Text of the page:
The Golden Circlet

All the good things in life

Leave a comment

Tu Bishvat Seder

Last weekend was the Jewish holiday of Tu Bishvat, the “New Year of the Trees” — a Jewish Earth Day, or Arbor Day. It’s not a major holiday, but has some lovely ritual associated with it, especially the seder, which was created by Isaac Luria in 17th century Israel as a mystical, kabbalistic way to celebrate the Tree of Life.

Just for fun — and because we were missing the Tu Bishvat seder his Hebrew school hosts — we had a seder at home, loosely following this outline. Most Tu Bishvat seders eat no fruit with the fourth cup of wine, as this is meant to evoke the realm of God, but I like the idea alluded to in the outline I linked to of choosing as a fourth fruit a “fruit of the Gods.” Chocolate, for example. We also tried to include the seven species, as well as a fruit none of us had eaten recently (papaya), so we could sing the shehechyianu.

Here was our menu:

  • First Cup: Pina Coladas in Coconut Shells
  • First Fruit: Mixed Nuts
  • Second Cup: Pina Colada mixed with a bit of Sparkling Grape Juice
  • Second Fruit: Olives
  • Third Cup: Sparkling Grape Juice mixed with a bit of Pina Colada
  • Third Fruits: Dried Figs, Red Grapes, Strawberries

  • Dinner: My Grandmother’s Special “Orange Mud” Soup (which contains barley, one of the seven species), Bread Drizzled with Honey

  • Fourth Cup: Sparkling Grape Juice
  • Fourth Fruits: Guacamole with Chips
  • Papaya, Kiwi, Pomegranate, Mango, Chocolate

It was really a lovely seder. We’ll definitely do it again next year.


Leave a comment


I love to dance. Dancing is more fun with a crowd, so I’m always trying to convince people to go dancing with me. It’s always kind of a task. Dancing, like singing — this basic, primal, human thing that people have done in all societies since the beginning of time — somehow got turned into this thing that you had to be a certain kind of person to be allowed to do: Young, probably female, definitely beautiful-looking, and with that particular nonchalant, sullen superiority that passes for hip in this broken country. I’m only one out of the four, and most of my friends are also acutely aware of where they fall short on the checklist. It’s a hard sell.

But I’m a great believer in what Morrie Schwartz called “create your own culture,” and I *do* love to dance, so I keep on selling. It’s gotten extra difficult since I moved to the middle of nowhere. Even if I can get willing partners, sometimes there’s nowhere to go. I’ll dance to anything with a beat, honestly, but part of getting people comfortable with dancing is going somewhere they feel comfortable, and the choices  are limited.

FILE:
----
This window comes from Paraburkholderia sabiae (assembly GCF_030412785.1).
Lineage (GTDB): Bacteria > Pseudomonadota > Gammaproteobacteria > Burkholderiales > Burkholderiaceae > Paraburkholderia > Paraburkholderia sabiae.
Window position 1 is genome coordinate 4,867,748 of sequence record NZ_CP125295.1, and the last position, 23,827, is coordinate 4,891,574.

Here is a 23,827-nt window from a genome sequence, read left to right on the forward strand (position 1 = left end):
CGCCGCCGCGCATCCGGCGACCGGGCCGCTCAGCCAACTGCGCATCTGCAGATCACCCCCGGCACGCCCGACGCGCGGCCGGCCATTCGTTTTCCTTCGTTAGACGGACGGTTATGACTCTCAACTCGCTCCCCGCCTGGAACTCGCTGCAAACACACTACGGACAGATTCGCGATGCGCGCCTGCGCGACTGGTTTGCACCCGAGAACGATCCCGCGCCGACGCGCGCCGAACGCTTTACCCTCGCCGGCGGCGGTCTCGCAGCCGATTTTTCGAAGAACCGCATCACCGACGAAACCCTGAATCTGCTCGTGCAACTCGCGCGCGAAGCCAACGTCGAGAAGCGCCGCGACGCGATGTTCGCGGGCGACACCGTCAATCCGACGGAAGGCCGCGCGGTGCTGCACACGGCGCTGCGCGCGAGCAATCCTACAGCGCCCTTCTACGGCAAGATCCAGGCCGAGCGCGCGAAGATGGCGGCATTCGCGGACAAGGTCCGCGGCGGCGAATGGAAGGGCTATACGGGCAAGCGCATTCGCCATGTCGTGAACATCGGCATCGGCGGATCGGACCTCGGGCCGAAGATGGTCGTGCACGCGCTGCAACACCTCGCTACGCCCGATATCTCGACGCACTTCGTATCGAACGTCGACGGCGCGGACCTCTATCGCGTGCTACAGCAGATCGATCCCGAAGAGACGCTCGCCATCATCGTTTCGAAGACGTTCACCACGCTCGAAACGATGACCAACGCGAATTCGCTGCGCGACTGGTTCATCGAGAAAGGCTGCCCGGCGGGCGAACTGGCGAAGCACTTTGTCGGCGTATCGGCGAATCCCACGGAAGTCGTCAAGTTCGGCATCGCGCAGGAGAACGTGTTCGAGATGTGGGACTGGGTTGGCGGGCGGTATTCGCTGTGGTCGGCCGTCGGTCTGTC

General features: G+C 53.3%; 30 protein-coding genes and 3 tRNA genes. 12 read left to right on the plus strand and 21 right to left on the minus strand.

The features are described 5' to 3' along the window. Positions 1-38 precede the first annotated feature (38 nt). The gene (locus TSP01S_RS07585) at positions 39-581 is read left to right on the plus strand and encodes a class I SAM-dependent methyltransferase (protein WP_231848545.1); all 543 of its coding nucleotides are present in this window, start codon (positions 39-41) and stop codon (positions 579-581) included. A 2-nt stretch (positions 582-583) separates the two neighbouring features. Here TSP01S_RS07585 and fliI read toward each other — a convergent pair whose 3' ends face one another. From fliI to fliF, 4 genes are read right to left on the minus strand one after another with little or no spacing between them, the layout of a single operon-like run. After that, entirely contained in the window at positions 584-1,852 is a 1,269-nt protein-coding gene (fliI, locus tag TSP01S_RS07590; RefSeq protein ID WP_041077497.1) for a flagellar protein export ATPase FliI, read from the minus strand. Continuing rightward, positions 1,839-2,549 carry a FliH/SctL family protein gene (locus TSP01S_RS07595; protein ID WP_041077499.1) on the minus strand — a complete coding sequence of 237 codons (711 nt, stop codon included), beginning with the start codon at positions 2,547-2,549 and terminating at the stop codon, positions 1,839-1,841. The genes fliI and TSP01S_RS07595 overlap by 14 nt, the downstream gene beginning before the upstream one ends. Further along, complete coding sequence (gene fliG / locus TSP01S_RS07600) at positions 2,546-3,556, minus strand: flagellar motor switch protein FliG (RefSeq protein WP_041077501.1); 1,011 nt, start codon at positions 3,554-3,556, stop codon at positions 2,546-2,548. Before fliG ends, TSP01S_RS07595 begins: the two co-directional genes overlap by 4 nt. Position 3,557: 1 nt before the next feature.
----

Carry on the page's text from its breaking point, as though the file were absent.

Yet, really, what’s not to love? A crowd of people all moving together, arms waving, feet stomping, colored lights flashing, music shaking your veins — if you don’t think about it too hard, you can rise right up off the floor and float until morning.

So I was excited when a friend invited me to a dance party at a quirky local museum. It was in honor of her friend’s birthday, and dancing was the main attraction in a night that also featured meditation, a powerpoint history of social justice, and a potluck. That’s how we do our revolutions in Northern New England in January. We brought the kids and danced to amazing West African music courtesy of Landaya. It was fun to watch the kids — at 10, the boy is on the cusp between heartless adolescent embarrassability and a child’s readiness to get down and boogie. Initially he was all frowns, but he told me later he simply wanted to see “what I was supposed to do.” When he concluded that “dancing is just like airbending” (and somehow telepathically communicated this to his friend), the two of them airbended their way up to the front and center and took it on down to the floor. Talk about rising right off of the ground.

I didn’t airbend — that I know of, anyway — but I did enjoy the music, lights, and being out with friends and family on a Friday night. And I can recommend it: So would you. Create your own culture. Go dancing. And invite me, next time you go.

1 Comment

The Brown Paper Bag Project

A while back Jo Anna Rothman sent me a mysterious little brown paper bag that turned out to have 10 bucks in it — 10 bucks that I was supposed to use for service, in whatever way I saw fit. I puzzled over what to do with that 10 dollars, how to make it bigger, make it expand into something that could really serve the world. Because lately, it seems to me like the entire world is a bucket with thousands of holes in it, and I felt like anywhere I could pour in my 10 dollars it would simply drain right out the bottom of the bucket without doing anything.

I needed a superhero to help me. So I turned to my daughter, whose present employment involves riding a pegasus, armed with a light saber, defending truth, justice, and liberty everywhere. At least, that’s what my father tells me.

Perhaps I should back up a bit. In July or early August, a pregnancy test told me what I already knew: I was expecting. We were so excited — 10 years of trying had finally paid off. I tried to ignore the *knowing* I had almost from the minute she was conceived: that I was pregnant, that she was a girl, that there was something wrong with her. I told my mom and my husband what I knew, and they told me what you have to say in those situations: You worry too much. She’s fine.